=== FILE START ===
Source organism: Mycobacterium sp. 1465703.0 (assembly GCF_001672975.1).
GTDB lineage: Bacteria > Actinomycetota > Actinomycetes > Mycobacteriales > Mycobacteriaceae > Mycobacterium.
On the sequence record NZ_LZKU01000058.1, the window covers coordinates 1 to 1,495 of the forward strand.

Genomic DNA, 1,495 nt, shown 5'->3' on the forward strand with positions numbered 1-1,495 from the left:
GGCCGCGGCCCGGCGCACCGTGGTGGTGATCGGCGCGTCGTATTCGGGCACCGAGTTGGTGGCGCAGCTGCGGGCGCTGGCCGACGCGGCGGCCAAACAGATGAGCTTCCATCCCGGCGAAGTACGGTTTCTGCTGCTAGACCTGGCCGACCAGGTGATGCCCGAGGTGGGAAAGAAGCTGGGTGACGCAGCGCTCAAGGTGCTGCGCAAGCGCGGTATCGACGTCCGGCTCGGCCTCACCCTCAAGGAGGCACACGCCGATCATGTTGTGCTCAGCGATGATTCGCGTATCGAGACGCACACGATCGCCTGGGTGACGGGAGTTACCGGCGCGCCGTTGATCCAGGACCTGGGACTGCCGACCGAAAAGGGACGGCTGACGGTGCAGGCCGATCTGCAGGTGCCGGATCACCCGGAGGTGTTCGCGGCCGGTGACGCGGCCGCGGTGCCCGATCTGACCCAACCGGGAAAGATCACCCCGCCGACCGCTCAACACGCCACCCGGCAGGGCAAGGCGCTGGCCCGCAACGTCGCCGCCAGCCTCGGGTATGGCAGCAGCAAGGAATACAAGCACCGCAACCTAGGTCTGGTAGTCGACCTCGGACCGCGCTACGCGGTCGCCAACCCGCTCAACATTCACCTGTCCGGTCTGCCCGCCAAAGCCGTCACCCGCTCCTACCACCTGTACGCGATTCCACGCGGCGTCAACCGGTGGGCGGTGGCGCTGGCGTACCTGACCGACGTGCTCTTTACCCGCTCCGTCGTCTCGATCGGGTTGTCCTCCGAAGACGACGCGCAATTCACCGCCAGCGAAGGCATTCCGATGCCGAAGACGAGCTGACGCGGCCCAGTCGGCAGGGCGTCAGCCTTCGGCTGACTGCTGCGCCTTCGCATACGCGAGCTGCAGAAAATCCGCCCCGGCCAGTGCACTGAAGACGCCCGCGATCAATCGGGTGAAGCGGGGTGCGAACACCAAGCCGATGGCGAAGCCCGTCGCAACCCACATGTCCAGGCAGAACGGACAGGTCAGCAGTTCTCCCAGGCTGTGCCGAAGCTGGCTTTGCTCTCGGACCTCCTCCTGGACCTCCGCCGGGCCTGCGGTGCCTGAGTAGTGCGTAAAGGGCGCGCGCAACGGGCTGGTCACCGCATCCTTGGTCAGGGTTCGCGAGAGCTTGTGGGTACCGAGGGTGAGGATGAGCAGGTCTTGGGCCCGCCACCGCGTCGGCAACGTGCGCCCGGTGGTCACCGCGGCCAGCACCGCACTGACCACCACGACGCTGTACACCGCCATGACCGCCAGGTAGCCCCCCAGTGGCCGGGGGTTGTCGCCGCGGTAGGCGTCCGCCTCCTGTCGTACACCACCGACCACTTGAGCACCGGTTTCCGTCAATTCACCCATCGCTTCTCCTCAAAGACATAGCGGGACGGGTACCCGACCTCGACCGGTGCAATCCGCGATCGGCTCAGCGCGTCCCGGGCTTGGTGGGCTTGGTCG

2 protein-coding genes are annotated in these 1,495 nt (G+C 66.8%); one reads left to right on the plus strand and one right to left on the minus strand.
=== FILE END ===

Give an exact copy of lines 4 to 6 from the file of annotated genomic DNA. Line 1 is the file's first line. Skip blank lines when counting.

Genomic DNA, 1,495 nt, shown 5'->3' on the forward strand with positions numbered 1-1,495 from the left:
GGCCGCGGCCCGGCGCACCGTGGTGGTGATCGGCGCGTCGTATTCGGGCACCGAGTTGGTGGCGCAGCTGCGGGCGCTGGCCGACGCGGCGGCCAAACAGATGAGCTTCCATCCCGGCGAAGTACGGTTTCTGCTGCTAGACCTGGCCGACCAGGTGATGCCCGAGGTGGGAAAGAAGCTGGGTGACGCAGCGCTCAAGGTGCTGCGCAAGCGCGGTATCGACGTCCGGCTCGGCCTCACCCTCAAGGAGGCACACGCCGATCATGTTGTGCTCAGCGATGATTCGCGTATCGAGACGCACACGATCGCCTGGGTGACGGGAGTTACCGGCGCGCCGTTGATCCAGGACCTGGGACTGCCGACCGAAAAGGGACGGCTGACGGTGCAGGCCGATCTGCAGGTGCCGGATCACCCGGAGGTGTTCGCGGCCGGTGACGCGGCCGCGGTGCCCGATCTGACCCAACCGGGAAAGATCACCCCGCCGACCGCTCAACACGCCACCCGGCAGGGCAAGGCGCTGGCCCGCAACGTCGCCGCCAGCCTCGGGTATGGCAGCAGCAAGGAATACAAGCACCGCAACCTAGGTCTGGTAGTCGACCTCGGACCGCGCTACGCGGTCGCCAACCCGCTCAACATTCACCTGTCCGGTCTGCCCGCCAAAGCCGTCACCCGCTCCTACCACCTGTACGCGATTCCACGCGGCGTCAACCGGTGGGCGGTGGCGCTGGCGTACCTGACCGACGTGCTCTTTACCCGCTCCGTCGTCTCGATCGGGTTGTCCTCCGAAGACGACGCGCAATTCACCGCCAGCGAAGGCATTCCGATGCCGAAGACGAGCTGACGCGGCCCAGTCGGCAGGGCGTCAGCCTTCGGCTGACTGCTGCGCCTTCGCATACGCGAGCTGCAGAAAATCCGCCCCGGCCAGTGCACTGAAGACGCCCGCGATCAATCGGGTGAAGCGGGGTGCGAACACCAAGCCGATGGCGAAGCCCGTCGCAACCCACATGTCCAGGCAGAACGGACAGGTCAGCAGTTCTCCCAGGCTGTGCCGAAGCTGGCTTTGCTCTCGGACCTCCTCCTGGACCTCCGCCGGGCCTGCGGTGCCTGAGTAGTGCGTAAAGGGCGCGCGCAACGGGCTGGTCACCGCATCCTTGGTCAGGGTTCGCGAGAGCTTGTGGGTACCGAGGGTGAGGATGAGCAGGTCTTGGGCCCGCCACCGCGTCGGCAACGTGCGCCCGGTGGTCACCGCGGCCAGCACCGCACTGACCACCACGACGCTGTACACCGCCATGACCGCCAGGTAGCCCCCCAGTGGCCGGGGGTTGTCGCCGCGGTAGGCGTCCGCCTCCTGTCGTACACCACCGACCACTTGAGCACCGGTTTCCGTCAATTCACCCATCGCTTCTCCTCAAAGACATAGCGGGACGGGTACCCGACCTCGACCGGTGCAATCCGCGATCGGCTCAGCGCGTCCCGGGCTTGGTGGGCTTGGTCG

2 protein-coding genes are annotated in these 1,495 nt (G+C 66.8%); one reads left to right on the plus strand and one right to left on the minus strand.